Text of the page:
New Hampshire Marijuana Laws

Current Legality State
Decriminalized and Medical Program
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New Hampshire State Information Page

  • Medical Program only
  • Decriminalized statewide for minor possession
  • Medical patients with qualifying medical conditions can possess up to two ounces; recreational possession is illegal.
  • Cultivation is recreationally illegal, and medical patients are not allowed to grow at home.
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Medical cannabis is legal in New Hampshire and has been since 2013; however, recreational cannabis has not caught up.

The state has partially decriminalized the possession of small amounts of cannabis, and there are multiple initiatives to get adult-use legalization on the ballot for voters in 2022. 

State Laws and Offenses

Here’s a list of penalties for New Hampshire’s possession, sale, and distribution of marijuana, concentrate, or paraphernalia.

  • Marijuana is a Schedule I substance in the state of New Hampshire
  • Federally, cannabis is still considered a Schedule I Controlled Substance
  • Any person 18 years of age or older who possesses less than three-fourths of an ounce of marijuana is guilty of a violation and subject to a fine of 100 USD. This penalty applies to first and second offenses.
  • To sell cannabis, less than one ounce for a first offense is a felony punishable by a maximum sentence of three years imprisonment and a maximum fine of 25,000 USD. A Subsequent offense is a felony punishable by a maximum sentence of six years imprisonment and a maximum fine of 50,000 USD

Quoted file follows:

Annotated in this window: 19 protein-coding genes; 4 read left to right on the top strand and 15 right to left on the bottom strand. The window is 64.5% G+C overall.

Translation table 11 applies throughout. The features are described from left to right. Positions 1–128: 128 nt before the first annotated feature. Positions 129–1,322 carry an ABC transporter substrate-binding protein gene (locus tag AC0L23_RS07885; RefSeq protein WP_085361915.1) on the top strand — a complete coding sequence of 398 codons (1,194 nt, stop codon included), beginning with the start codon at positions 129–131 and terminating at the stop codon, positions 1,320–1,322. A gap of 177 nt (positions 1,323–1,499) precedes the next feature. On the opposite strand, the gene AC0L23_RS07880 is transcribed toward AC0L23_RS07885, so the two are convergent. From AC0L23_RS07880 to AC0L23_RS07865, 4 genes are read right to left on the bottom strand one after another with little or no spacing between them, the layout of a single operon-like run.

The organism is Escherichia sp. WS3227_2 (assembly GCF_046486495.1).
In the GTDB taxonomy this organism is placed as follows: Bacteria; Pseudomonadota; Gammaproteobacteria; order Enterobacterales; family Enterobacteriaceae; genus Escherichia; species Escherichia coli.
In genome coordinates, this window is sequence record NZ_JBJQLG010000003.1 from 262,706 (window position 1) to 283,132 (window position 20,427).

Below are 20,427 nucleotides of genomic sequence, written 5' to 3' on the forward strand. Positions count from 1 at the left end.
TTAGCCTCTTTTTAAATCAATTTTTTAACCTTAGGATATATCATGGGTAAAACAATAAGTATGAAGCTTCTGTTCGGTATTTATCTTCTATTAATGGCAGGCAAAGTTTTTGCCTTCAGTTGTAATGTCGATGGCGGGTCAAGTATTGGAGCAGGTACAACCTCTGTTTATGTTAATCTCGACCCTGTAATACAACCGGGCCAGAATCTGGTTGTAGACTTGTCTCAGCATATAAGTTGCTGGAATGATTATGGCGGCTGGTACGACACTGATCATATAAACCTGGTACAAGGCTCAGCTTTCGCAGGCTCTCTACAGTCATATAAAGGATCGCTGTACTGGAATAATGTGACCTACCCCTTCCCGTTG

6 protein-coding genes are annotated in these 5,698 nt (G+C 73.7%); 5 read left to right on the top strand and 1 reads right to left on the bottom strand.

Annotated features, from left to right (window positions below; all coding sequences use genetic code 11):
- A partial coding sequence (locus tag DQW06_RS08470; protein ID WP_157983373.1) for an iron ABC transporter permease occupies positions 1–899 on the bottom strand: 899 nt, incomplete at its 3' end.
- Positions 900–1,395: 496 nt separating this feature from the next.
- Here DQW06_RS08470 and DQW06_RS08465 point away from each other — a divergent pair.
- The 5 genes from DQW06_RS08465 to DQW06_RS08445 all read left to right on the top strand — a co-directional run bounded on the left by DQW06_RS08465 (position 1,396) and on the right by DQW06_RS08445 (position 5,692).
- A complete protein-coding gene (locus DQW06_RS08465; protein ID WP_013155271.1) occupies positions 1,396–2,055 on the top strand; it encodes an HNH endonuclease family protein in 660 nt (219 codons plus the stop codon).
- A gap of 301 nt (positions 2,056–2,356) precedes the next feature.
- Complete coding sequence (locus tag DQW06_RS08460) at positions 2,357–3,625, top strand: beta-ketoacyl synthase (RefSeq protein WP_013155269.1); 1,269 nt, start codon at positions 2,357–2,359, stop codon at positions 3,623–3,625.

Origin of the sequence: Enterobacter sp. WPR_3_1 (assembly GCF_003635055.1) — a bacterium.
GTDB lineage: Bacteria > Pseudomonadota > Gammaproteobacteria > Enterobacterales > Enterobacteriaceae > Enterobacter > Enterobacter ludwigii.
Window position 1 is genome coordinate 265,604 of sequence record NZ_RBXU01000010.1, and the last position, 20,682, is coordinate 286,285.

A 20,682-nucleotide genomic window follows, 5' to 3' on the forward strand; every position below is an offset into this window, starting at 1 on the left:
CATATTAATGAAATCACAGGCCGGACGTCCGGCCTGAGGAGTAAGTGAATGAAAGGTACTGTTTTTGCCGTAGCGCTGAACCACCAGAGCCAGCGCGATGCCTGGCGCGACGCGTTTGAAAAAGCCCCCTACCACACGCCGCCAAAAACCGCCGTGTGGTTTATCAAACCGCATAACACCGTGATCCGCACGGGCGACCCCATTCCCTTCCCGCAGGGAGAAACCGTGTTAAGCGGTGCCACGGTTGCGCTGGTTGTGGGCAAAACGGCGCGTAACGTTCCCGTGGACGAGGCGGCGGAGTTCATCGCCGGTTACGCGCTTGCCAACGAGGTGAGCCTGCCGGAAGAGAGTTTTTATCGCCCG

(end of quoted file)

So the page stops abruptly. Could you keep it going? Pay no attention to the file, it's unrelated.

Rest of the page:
• Cultivation in New Hampshire will be punished based on the aggregate possession limits of the plants found.
  • The sale or possession of paraphernalia is a misdemeanor punishable by a maximum sentence of one-year imprisonment and a maximum fine of 2,000 USD.

The following is a New Hampshire’s list of the most common medical conditions that are considered qualifying symptoms for medical use: ​​

  • Amyotrophic lateral sclerosis
  • Alzheimer’s disease
  • Autism spectrum disorder
  • Cachexia
  • Cancer
  • Chemotherapy-induced anorexia
  • Chronic Pain (that has not responded to previously prescribed medication)
  • Chronic pancreatitis
  • Crohn’s disease
  • Ehlers-Danlos syndrome
  • Elevated intraocular pressure
  • Epilepsy
  • Glaucoma
  • Hepatitis C 
  • Severe Insomnia
  • Lupus
  • Moderate to severe vomiting
  • Multiple Sclerosis
  • Muscular Dystrophy
  • Severe Nausea
  • Opioid use disorder
  • Parkinson’s disease
  • Persistent muscle spasms
  • Post-Traumatic Stress Disorder
  • Severe vomiting, Seizures
  • Severe chronic pain 
  • Ulcerative Colitis
  • Spinal cord injury (one or more injuries)
  • Traumatic brain injury
  • Wasting syndrome
  • Terminal Medical condition (especially where other treatment options produced serious adverse effects)


Book An Appointment

You will schedule an appointment to see a medical marijuana doctor in New Hampshire at a time that is most convenient for you. Provide basic medical history and book your appointment with a licensed medical marijuana doctor. You will need medical records and the doctor can approve any qualifying condition(s).



Consult with a doctor for 15 minutes to evaluate your ailments, and ask any questions you may have about medical marijuana treatment.



Within 24 hours after the evaluation, the doctor will send your certificate via email for your recommendation for medical marijuana. After receiving that recommendation, you can then apply with the state of New Hampshire to complete the registration process.

Does New Hampshire accept out-of-state medical cards?

No, out-of-state patients can not use their medical cards from another state. However, legislation was enacted in 2021 to allow a “visiting qualifying patient” with a valid registry card to purchase cannabis from licensed dispensaries no more than three times within a year in New Hampshire. 

When does my New Hampshire medical card expire?

Medical cards expire 1 year from the date the patient completes the registration process with the state.

New Hampshire marijuana DUI laws